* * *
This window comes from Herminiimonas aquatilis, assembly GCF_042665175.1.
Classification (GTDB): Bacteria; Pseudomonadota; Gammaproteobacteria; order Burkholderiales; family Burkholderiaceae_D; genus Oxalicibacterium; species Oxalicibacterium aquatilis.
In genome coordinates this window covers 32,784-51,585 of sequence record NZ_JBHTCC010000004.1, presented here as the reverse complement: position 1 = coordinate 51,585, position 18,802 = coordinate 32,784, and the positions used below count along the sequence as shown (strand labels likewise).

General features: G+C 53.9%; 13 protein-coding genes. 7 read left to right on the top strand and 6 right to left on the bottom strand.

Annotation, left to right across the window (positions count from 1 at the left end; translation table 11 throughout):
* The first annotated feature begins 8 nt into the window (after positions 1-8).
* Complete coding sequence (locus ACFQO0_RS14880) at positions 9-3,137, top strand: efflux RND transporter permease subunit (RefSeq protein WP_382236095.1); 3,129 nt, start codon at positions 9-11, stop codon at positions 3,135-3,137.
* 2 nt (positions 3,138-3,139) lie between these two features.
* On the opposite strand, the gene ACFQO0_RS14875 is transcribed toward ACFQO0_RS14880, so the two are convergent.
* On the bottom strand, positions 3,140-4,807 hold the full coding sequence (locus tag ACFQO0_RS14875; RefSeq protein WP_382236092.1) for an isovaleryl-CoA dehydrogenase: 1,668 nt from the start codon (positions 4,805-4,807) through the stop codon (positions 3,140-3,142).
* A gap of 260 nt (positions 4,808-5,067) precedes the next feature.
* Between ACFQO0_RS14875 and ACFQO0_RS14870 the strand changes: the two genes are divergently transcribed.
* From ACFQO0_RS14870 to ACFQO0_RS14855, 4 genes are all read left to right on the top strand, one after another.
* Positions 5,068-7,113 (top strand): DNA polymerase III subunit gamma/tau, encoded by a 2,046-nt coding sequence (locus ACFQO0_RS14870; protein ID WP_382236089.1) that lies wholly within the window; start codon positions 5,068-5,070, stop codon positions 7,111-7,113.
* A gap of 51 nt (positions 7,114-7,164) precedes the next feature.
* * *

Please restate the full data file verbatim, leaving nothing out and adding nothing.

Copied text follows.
This window comes from Herminiimonas aquatilis, assembly GCF_042665175.1.
Classification (GTDB): Bacteria; Pseudomonadota; Gammaproteobacteria; order Burkholderiales; family Burkholderiaceae_D; genus Oxalicibacterium; species Oxalicibacterium aquatilis.
In genome coordinates this window covers 32,784-51,585 of sequence record NZ_JBHTCC010000004.1, presented here as the reverse complement: position 1 = coordinate 51,585, position 18,802 = coordinate 32,784, and the positions used below count along the sequence as shown (strand labels likewise).

General features: G+C 53.9%; 13 protein-coding genes. 7 read left to right on the top strand and 6 right to left on the bottom strand.

Annotation, left to right across the window (positions count from 1 at the left end; translation table 11 throughout):
* The first annotated feature begins 8 nt into the window (after positions 1-8).
* Complete coding sequence (locus ACFQO0_RS14880) at positions 9-3,137, top strand: efflux RND transporter permease subunit (RefSeq protein WP_382236095.1); 3,129 nt, start codon at positions 9-11, stop codon at positions 3,135-3,137.
* 2 nt (positions 3,138-3,139) lie between these two features.
* On the opposite strand, the gene ACFQO0_RS14875 is transcribed toward ACFQO0_RS14880, so the two are convergent.
* On the bottom strand, positions 3,140-4,807 hold the full coding sequence (locus tag ACFQO0_RS14875; RefSeq protein WP_382236092.1) for an isovaleryl-CoA dehydrogenase: 1,668 nt from the start codon (positions 4,805-4,807) through the stop codon (positions 3,140-3,142).
* A gap of 260 nt (positions 4,808-5,067) precedes the next feature.
* Between ACFQO0_RS14875 and ACFQO0_RS14870 the strand changes: the two genes are divergently transcribed.
* From ACFQO0_RS14870 to ACFQO0_RS14855, 4 genes are all read left to right on the top strand, one after another.
* Positions 5,068-7,113 (top strand): DNA polymerase III subunit gamma/tau, encoded by a 2,046-nt coding sequence (locus ACFQO0_RS14870; protein ID WP_382236089.1) that lies wholly within the window; start codon positions 5,068-5,070, stop codon positions 7,111-7,113.
* A gap of 51 nt (positions 7,114-7,164) precedes the next feature.